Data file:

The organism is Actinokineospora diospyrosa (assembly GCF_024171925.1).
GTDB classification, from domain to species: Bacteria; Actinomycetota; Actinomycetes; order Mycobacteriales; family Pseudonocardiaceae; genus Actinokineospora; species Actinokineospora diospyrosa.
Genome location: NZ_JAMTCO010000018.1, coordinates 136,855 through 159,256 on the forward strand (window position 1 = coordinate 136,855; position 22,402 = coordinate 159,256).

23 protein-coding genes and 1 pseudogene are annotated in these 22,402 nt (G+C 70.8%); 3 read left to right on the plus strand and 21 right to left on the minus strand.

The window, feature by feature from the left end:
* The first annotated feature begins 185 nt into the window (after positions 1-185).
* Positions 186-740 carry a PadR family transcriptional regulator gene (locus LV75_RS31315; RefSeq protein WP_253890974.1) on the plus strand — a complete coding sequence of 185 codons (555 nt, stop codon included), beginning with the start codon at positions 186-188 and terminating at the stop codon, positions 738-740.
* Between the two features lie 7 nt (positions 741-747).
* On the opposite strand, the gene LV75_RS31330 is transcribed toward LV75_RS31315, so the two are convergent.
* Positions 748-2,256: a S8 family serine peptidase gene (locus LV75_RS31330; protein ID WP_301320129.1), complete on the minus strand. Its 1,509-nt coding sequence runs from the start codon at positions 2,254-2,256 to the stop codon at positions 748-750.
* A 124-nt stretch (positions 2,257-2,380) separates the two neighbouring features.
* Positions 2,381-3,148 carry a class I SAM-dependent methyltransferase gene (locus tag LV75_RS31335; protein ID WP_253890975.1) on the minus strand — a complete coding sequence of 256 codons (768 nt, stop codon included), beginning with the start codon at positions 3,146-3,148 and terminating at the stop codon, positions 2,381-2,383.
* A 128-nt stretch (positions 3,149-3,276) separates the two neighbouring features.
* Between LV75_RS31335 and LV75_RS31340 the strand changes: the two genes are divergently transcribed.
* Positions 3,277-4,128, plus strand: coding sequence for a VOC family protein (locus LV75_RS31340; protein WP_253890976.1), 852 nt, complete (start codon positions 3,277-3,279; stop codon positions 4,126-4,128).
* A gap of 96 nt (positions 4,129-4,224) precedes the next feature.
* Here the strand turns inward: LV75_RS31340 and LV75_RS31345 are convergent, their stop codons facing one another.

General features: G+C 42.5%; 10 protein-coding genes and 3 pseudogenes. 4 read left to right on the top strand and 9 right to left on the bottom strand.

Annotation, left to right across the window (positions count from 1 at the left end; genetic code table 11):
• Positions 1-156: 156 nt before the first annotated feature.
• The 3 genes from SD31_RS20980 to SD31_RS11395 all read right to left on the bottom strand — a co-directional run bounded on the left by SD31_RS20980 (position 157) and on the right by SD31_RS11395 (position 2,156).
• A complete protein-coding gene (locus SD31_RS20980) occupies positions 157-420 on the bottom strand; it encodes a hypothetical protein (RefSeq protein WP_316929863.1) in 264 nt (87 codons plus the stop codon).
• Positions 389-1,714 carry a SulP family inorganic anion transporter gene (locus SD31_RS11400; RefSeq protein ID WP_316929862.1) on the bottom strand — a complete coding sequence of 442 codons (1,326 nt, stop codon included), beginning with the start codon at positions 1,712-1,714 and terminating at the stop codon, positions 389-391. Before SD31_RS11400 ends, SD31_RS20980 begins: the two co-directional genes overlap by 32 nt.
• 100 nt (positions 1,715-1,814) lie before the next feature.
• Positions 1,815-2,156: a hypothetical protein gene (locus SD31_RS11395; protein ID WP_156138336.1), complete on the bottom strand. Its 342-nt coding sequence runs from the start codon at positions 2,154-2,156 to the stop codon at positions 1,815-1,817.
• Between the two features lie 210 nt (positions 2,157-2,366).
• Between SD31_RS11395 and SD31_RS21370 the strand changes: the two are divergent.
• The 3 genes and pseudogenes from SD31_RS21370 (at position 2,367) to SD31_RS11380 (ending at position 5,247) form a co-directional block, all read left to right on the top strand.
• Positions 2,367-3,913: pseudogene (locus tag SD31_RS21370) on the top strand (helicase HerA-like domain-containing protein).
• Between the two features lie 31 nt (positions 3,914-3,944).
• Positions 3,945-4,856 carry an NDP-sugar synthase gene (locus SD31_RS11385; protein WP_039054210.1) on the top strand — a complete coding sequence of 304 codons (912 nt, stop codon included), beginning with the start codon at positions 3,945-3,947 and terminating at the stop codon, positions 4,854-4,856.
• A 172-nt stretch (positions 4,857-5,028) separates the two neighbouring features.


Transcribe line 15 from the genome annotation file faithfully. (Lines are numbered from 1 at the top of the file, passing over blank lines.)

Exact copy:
* Positions 3,277-4,128, plus strand: coding sequence for a VOC family protein (locus LV75_RS31340; protein WP_253890976.1), 852 nt, complete (start codon positions 3,277-3,279; stop codon positions 4,126-4,128).